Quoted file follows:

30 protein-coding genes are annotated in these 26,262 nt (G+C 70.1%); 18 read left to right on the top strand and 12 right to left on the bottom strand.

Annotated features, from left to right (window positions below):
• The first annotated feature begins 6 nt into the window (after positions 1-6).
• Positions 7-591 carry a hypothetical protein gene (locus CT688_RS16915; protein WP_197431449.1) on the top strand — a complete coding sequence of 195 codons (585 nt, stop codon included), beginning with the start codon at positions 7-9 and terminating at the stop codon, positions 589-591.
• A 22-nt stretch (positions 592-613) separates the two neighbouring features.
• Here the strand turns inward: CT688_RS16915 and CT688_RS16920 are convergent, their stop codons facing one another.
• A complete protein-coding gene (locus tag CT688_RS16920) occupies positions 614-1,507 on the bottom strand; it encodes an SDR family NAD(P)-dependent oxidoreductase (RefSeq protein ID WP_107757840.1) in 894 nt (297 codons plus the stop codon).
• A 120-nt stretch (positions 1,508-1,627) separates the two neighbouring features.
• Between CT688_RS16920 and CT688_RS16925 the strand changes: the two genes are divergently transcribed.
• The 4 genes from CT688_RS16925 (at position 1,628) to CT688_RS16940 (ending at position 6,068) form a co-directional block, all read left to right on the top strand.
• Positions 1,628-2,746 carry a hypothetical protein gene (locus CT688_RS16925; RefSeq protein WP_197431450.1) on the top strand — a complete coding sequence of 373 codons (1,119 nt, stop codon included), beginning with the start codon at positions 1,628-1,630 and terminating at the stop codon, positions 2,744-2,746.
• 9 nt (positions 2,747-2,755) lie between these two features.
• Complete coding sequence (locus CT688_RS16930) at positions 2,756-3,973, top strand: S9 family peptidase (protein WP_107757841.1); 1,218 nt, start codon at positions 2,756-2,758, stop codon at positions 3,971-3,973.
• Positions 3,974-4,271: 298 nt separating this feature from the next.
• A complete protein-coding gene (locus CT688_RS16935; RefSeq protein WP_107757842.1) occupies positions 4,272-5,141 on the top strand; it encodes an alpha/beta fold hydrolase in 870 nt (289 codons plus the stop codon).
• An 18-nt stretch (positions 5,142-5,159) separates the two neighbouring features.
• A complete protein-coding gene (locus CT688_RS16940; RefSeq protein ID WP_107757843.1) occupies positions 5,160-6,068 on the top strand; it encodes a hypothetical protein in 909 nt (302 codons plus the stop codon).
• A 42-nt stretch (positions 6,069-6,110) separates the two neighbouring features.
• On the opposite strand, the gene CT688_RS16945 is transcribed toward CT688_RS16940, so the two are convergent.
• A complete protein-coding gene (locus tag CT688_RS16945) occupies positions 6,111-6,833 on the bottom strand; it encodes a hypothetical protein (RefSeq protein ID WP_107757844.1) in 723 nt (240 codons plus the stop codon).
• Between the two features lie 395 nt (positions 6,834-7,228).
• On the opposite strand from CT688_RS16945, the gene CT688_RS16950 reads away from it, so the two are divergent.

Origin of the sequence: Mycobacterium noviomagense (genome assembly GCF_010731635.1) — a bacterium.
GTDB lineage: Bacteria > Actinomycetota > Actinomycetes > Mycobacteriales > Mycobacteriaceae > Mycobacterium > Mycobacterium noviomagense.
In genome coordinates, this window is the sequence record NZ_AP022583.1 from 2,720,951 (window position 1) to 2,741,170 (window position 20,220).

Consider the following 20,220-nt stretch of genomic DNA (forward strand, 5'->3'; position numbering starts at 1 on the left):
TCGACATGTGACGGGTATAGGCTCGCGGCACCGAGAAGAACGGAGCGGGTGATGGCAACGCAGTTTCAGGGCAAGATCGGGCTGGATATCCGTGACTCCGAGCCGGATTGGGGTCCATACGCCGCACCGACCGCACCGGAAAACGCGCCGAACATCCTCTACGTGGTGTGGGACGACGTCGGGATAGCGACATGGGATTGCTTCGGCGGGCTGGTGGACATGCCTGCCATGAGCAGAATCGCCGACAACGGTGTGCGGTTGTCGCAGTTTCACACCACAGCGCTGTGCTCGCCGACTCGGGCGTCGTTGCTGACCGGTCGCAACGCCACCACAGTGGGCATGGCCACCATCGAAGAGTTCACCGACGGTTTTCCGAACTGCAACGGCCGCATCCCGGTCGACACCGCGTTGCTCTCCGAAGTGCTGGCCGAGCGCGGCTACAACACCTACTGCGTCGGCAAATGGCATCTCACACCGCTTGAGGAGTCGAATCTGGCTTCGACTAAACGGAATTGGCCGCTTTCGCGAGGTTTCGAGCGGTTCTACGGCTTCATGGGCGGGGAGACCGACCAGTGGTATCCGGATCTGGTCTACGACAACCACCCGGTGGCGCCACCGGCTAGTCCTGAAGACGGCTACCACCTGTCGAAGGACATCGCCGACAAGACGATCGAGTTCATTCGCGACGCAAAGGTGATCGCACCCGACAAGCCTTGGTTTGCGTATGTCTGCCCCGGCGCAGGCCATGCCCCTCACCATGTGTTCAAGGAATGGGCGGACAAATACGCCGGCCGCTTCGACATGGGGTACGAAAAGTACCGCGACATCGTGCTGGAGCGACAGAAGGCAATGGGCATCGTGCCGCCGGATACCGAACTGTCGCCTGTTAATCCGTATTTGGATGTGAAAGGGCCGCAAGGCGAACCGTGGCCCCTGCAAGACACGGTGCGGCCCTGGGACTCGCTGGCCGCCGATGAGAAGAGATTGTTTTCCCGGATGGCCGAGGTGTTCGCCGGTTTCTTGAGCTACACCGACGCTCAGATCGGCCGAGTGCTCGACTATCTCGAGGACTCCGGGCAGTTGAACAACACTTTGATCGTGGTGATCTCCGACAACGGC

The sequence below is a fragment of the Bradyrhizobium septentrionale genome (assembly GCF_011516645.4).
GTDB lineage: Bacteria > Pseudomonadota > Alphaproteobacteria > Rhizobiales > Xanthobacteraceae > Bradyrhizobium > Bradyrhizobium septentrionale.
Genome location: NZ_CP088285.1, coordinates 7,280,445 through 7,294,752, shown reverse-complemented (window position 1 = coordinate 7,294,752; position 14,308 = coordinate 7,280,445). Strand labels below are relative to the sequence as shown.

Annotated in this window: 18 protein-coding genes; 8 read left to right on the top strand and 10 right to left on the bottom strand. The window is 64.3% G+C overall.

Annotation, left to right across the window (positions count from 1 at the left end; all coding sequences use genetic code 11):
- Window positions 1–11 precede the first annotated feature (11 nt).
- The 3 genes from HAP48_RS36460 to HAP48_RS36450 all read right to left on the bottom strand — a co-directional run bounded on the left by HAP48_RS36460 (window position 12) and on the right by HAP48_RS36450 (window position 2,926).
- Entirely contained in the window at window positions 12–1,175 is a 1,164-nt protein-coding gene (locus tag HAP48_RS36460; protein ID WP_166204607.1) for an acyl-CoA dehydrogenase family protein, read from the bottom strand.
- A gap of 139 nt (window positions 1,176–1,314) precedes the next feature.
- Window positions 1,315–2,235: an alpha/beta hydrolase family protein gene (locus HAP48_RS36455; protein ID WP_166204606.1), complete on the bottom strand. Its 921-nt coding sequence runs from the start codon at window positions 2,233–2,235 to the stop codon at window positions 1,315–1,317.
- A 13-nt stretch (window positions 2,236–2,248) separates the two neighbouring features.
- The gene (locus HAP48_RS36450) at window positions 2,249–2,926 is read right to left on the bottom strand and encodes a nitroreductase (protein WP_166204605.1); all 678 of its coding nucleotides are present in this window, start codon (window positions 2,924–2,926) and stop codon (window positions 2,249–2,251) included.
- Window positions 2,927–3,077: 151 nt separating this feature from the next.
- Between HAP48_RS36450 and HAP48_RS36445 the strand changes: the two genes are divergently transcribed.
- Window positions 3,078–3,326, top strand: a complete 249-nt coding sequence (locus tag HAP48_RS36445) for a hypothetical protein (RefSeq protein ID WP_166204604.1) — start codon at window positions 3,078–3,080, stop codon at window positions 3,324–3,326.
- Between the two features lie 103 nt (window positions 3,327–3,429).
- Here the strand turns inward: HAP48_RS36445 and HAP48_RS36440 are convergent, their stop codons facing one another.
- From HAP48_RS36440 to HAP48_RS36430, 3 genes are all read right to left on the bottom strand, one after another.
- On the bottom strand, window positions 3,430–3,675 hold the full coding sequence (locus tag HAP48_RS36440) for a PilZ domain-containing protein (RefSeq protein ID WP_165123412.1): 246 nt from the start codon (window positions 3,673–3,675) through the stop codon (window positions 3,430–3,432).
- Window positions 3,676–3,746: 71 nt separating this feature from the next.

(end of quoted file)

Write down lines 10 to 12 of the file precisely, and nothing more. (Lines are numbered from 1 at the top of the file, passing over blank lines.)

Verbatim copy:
• The 4 genes from CT688_RS16925 (at position 1,628) to CT688_RS16940 (ending at position 6,068) form a co-directional block, all read left to right on the top strand.
• Positions 1,628-2,746 carry a hypothetical protein gene (locus CT688_RS16925; RefSeq protein WP_197431450.1) on the top strand — a complete coding sequence of 373 codons (1,119 nt, stop codon included), beginning with the start codon at positions 1,628-1,630 and terminating at the stop codon, positions 2,744-2,746.
• 9 nt (positions 2,747-2,755) lie between these two features.